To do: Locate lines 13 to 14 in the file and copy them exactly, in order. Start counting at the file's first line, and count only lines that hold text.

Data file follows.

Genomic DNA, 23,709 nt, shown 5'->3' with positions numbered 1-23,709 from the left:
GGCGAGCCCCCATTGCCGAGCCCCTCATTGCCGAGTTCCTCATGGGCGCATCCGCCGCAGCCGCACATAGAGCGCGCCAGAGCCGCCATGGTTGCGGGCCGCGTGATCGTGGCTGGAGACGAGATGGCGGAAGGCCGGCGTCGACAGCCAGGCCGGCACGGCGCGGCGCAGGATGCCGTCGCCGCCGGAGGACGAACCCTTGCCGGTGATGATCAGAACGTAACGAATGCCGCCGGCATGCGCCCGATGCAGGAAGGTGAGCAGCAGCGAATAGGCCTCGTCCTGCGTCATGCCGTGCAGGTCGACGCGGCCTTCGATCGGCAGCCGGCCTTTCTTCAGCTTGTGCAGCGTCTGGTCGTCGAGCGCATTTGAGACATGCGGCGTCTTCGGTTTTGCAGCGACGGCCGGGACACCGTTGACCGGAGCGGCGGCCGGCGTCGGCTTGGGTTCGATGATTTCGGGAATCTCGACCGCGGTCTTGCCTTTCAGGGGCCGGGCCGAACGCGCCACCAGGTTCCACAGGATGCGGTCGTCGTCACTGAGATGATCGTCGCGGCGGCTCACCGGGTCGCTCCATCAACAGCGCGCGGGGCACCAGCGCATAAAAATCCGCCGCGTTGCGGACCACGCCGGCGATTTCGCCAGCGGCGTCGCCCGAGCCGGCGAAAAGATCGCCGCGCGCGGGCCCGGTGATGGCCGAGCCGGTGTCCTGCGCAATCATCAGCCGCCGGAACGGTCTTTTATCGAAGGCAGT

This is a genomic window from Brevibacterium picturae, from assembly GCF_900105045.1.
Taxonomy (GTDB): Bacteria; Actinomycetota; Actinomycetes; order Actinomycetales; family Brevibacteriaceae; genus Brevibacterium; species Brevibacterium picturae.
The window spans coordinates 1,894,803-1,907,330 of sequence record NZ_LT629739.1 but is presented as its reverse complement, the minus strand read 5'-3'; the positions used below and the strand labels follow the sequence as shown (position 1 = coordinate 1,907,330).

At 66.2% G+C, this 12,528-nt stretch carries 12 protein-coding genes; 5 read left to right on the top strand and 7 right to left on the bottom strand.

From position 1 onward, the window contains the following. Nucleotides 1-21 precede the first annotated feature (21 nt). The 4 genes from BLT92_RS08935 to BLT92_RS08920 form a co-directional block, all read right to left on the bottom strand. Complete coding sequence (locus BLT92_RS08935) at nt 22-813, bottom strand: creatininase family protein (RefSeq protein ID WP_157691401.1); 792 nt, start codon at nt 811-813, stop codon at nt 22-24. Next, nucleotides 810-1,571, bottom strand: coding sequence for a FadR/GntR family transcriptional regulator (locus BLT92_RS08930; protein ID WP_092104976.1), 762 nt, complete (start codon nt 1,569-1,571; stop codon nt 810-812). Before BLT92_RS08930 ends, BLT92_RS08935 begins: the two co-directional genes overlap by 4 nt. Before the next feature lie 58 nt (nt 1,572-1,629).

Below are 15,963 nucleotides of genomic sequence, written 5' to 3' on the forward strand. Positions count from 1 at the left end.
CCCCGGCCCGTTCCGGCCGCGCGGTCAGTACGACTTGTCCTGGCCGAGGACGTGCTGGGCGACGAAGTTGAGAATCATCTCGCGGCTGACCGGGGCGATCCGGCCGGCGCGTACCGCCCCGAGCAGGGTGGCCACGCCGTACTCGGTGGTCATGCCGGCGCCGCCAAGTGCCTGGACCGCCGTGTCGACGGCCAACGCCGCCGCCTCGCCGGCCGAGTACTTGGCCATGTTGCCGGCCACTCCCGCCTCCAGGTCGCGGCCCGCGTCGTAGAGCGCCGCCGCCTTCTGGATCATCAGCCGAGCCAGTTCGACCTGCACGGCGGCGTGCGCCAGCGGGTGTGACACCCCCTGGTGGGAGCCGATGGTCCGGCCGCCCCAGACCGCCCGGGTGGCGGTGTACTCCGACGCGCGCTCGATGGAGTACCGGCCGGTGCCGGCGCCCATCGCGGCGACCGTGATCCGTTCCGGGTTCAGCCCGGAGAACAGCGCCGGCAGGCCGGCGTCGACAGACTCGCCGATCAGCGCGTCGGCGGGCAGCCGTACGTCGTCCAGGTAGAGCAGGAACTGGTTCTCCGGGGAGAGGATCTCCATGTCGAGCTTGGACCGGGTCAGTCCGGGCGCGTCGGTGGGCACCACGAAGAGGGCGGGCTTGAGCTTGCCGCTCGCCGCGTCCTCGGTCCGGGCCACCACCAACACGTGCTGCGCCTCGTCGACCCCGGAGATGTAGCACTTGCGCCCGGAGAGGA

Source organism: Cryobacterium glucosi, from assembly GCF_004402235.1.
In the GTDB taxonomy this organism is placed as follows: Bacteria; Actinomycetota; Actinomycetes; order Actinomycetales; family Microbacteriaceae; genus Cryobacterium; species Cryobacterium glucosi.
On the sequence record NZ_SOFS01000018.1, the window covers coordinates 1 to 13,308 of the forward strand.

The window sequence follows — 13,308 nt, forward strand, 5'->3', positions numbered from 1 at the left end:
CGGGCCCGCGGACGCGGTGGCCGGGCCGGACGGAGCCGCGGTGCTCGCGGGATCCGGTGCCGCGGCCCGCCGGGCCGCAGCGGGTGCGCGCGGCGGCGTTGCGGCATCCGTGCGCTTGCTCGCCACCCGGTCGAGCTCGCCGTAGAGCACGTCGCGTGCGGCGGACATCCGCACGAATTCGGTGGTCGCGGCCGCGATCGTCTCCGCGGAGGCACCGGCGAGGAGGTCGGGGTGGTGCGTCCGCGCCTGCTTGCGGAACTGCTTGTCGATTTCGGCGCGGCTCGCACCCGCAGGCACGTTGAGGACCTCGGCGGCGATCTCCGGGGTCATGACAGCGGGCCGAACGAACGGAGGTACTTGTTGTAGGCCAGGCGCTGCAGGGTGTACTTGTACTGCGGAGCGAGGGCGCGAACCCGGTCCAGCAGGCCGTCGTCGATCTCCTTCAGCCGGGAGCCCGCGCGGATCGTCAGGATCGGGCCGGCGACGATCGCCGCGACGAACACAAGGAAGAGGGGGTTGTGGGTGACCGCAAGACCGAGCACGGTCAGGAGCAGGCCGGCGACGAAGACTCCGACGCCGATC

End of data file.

The window sequence follows — 13,308 nt, forward strand, 5'->3', positions numbered from 1 at the left end:
CGGGCCCGCGGACGCGGTGGCCGGGCCGGACGGAGCCGCGGTGCTCGCGGGATCCGGTGCCGCGGCCCGCCGGGCCGCAGCGGGTGCGCGCGGCGGCGTTGCGGCATCCGTGCGCTTGCTCGCCACCCGGTCGAGCTCGCCGTAGAGCACGTCGCGTGCGGCGGACATCCGCACGAATTCGGTGGTCGCGGCCGCGATCGTCTCCGCGGAGGCACCGGCGAGGAGGTCGGGGTGGTGCGTCCGCGCCTGCTTGCGGAACTGCTTGTCGATTTCGGCGCGGCTCGCACCCGCAGGCACGTTGAGGACCTCGGCGGCGATCTCCGGGGTCATGACAGCGGGCCGAACGAACGGAGGTACTTGTTGTAGGCCAGGCGCTGCAGGGTGTACTTGTACTGCGGAGCGAGGGCGCGAACCCGGTCCAGCAGGCCGTCGTCGATCTCCTTCAGCCGGGAGCCCGCGCGGATCGTCAGGATCGGGCCGGCGACGATCGCCGCGACGAACACAAGGAAGAGGGGGTTGTGGGTGACCGCAAGACCGAGCACGGTCAGGAGCAGGCCGGCGACGAAGACTCCGACGCCGATC